[Screen It]

(2003) (Bob Dylan, John Goodman) (PG-13)

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Drama: A promoter tries to stage a benefit concert for a troubled country but must deal with various obstacles and complications along the way.
In a non-specific time in an unnamed country, promoter Uncle Sweetheart (JOHN GOODMAN) is attempting to stage a benefit concert for that troubled country. Veteran TV producer Nina Veronica (JESSICA LANGE) is willing to help him, but doubts he'll succeed. While he strikes out with signing any other performers, he does manage to persuade iconic cult legend and recently released prisoner Jack Fate (BOB DYLAN) to headline the concert.

That raises the suspicions of cynical journalist Tom Friend (JEFF BRIDGES) who shows up on the scene with his religious girlfriend, Pagan Lace (PENELOPE CRUZ), only to run into interference provided by unabashed Fate supporter Bobby Cupid (LUKE WILSON).

As various characters -- including a mistress (ANGELA BASSETT), animal wrangler (VAL KILMER), soldier (GIOVANNI RIBISI) and political candidate Edmund (MICKEY ROURKE) -- enter and exit the scene, Sweetheart tries to pull off the benefit concert.

OUR TAKE: 2 out of 10
If you've ever known or encountered the sort of overbearing person who's politely known as preachy and can't resist offering what they believe is profound advice, you'll know the exact feeling that the film "Masked and Anonymous" will likely elicit from mainstream viewers.

Most notable for featuring an impressive, A and B list of well-known actors and actresses along with singer Bob Dylan essentially just playing himself, the film is a boring, trite and misguided effort. All of which is surprising considering that it comes from the hands of Larry Charles, the man partially behind the success of TV's "Seinfeld" who makes his feature film debut here.

Those who've heaped praise on the film will likely argue that I missed the point of the symbolic film that requires multiple viewings to pick up its many hidden meanings and metaphors. They'll also likely add that it's purposefully been done that way to emulate Dylan's similarly multi-layered songs (which makes sense since the performer co-wrote the script).

That may be true, but I equate the film to watching a sign language interpreter I once saw trying to understand the performer at a live concert. The poor woman listened intently, but as much as she tried, she simply didn't stand a fighting chance of interpreting the legendary mumbled lyrics. Notwithstanding some of the songs that Dylan performs - which at least make those brief parts of the film entertaining - the film's "dialogue" might be easy to understand, but the point of the film isn't.

I'm assuming that the efforts of Charles, Dylan and company are supposed to be satirical, allegorical and any number of other adjectives that end in "al." After all, the underlying gist is a benefit performance for an unnamed country that's in some sort of dire straights, and the press kit says it's America in an undetermined time. That's supposed to add some poignancy, but most viewers won't be able to discern that fact and very little comes of it once one knows the "secret."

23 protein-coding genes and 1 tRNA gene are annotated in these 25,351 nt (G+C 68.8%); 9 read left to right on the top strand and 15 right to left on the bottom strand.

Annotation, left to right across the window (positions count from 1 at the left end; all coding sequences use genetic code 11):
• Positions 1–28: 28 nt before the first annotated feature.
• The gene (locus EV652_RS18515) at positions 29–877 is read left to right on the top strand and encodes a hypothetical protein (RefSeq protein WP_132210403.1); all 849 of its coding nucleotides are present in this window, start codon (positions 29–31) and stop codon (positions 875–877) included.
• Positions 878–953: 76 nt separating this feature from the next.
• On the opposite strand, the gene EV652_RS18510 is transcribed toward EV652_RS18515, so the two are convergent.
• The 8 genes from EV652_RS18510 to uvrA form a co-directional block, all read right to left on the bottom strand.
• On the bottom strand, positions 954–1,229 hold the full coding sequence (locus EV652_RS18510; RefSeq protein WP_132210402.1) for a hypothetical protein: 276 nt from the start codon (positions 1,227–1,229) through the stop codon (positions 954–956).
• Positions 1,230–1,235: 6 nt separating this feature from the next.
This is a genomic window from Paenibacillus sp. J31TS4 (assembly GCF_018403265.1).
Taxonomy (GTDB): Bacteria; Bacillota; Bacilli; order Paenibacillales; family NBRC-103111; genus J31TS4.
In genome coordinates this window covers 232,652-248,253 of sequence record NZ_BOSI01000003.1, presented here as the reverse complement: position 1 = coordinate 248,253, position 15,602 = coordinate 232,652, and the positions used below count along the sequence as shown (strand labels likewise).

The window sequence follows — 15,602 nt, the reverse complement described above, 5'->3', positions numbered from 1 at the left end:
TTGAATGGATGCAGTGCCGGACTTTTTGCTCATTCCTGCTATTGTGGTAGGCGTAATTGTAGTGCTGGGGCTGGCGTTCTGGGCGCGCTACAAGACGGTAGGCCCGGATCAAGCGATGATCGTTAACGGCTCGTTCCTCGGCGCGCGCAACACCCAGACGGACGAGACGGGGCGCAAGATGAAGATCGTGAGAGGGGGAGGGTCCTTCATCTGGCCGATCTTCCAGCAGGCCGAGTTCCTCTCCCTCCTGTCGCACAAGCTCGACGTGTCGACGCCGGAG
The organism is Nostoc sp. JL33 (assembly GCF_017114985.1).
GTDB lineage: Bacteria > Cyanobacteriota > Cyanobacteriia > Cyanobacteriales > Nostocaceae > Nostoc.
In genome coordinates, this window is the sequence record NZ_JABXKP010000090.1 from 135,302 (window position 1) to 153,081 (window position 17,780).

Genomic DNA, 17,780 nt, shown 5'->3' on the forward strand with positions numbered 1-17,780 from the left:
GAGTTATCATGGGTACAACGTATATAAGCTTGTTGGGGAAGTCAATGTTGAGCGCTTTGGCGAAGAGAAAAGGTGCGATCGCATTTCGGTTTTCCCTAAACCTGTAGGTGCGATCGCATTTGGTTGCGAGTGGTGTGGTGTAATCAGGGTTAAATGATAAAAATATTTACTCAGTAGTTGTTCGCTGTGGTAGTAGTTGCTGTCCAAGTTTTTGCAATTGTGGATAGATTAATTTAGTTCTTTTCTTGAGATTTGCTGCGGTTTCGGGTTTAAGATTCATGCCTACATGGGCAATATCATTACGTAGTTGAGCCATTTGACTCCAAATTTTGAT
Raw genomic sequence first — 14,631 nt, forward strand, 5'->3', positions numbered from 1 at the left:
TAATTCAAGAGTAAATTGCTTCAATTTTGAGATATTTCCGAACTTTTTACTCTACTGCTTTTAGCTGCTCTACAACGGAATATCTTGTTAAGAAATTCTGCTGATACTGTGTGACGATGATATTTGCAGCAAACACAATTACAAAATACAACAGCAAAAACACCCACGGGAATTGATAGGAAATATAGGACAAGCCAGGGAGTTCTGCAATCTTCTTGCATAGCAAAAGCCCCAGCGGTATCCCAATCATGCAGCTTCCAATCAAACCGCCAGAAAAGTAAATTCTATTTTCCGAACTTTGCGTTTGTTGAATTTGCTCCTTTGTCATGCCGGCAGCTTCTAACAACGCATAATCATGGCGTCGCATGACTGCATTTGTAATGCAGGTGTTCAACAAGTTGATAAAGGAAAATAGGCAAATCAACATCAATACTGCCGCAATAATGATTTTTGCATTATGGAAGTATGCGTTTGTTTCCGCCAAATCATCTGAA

With characters dropping metaphorical lines such as that life is like a taxi in that even if you're going nowhere, the meter is still running, and that people try to kill time, but time ends up killing them, the effort is also supposed to be profound. Yet, the way in which the effort unfolds generates far more annoyance and boredom than anything remotely resembling interest or inspiration.

In fact, about the only intriguing thing about the film is trying to guess which name star will next appear in major, supporting and minor roles, and what in the world inspired them to sign up for this mess. The likes of John Goodman ("Monsters, Inc." "One Night at McCool's"), Jessica Lange ("Titus," "Cape Fear"), Jeff Bridges ("Seabiscuit," "The Contender") and Penelope Cruz ("Vanilla Sky," "All the Pretty Horses"), along with Luke Wilson (the "Legally Blonde" and "Charlie's Angels" films), Angela Bassett ("Sunshine State," "The Score"), Val Kilmer ("The Salton Sea," "At First Sight"), Giovanni Ribisi ("Basic," "Heaven"), Mickey Rourke ("The Pledge," "Get Carter") and more show up, some reportedly quoted as saying they just wanted to be in a film with Dylan.

Of course, they could have just visited the set if they wanted to see the legendary star, especially since many of their appearances end up being more distracting than beneficial to the effort (although, who knows, that could be the point).

Most notable is the fact that Dylan's track record in films such as "Renaldo and Clara" and "Hearts of Fire" isn't exactly what one would consider stellar. Then again, he's not asked to do much beyond playing himself, all of which he does adequately but without any notable flourishes.

If you're a big fan of Dylan's musical work or enjoy trying to decipher what's apparently been purposefully made indecipherable, you might find something to like in this film. Otherwise, the preachiness, faux profundity and overall empty and dull effort in front of and behind the camera will likely bore most viewers. "Masked and Anonymous" rates as a 2 out of 10.

Reviewed July 9, 2003 / Posted September 5, 2003

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